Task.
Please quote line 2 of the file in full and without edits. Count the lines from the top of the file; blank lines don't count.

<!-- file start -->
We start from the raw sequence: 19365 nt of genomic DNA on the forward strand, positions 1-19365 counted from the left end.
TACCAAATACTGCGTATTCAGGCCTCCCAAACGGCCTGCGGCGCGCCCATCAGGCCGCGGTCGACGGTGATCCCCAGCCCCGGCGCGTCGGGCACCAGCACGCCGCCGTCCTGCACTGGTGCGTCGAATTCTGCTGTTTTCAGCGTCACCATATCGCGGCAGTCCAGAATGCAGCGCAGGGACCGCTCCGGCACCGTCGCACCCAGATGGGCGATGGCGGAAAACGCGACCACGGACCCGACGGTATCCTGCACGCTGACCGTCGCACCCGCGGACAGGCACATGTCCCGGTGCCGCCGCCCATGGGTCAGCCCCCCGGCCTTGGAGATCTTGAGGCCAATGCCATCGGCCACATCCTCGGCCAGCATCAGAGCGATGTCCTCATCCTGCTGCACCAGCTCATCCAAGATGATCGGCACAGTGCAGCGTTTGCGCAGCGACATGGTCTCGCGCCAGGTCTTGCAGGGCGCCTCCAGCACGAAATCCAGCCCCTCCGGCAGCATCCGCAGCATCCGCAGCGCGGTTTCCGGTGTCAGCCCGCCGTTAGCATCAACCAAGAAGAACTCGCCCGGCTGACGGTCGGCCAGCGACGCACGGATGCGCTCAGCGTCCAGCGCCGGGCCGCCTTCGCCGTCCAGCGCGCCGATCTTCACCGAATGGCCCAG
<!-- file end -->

TACCAAATACTGCGTATTCAGGCCTCCCAAACGGCCTGCGGCGCGCCCATCAGGCCGCGGTCGACGGTGATCCCCAGCCCCGGCGCGTCGGGCACCAGCACGCCGCCGTCCTGCACTGGTGCGTCGAATTCTGCTGTTTTCAGCGTCACCATATCGCGGCAGTCCAGAATGCAGCGCAGGGACCGCTCCGGCACCGTCGCACCCAGATGGGCGATGGCGGAAAACGCGACCACGGACCCGACGGTATCCTGCACGCTGACCGTCGCACCCGCGGACAGGCACATGTCCCGGTGCCGCCGCCCATGGGTCAGCCCCCCGGCCTTGGAGATCTTGAGGCCAATGCCATCGGCCACATCCTCGGCCAGCATCAGAGCGATGTCCTCATCCTGCTGCACCAGCTCATCCAAGATGATCGGCACAGTGCAGCGTTTGCGCAGCGACATGGTCTCGCGCCAGGTCTTGCAGGGCGCCTCCAGCACGAAATCCAGCCCCTCCGGCAGCATCCGCAGCATCCGCAGCGCGGTTTCCGGTGTCAGCCCGCCGTTAGCATCAACCAAGAAGAACTCGCCCGGCTGACGGTCGGCCAGCGACGCACGGATGCGCTCAGCGTCCAGCGCCGGGCCGCCTTCGCCGTCCAGCGCGCCGATCTTCACCGAATGGCCCAG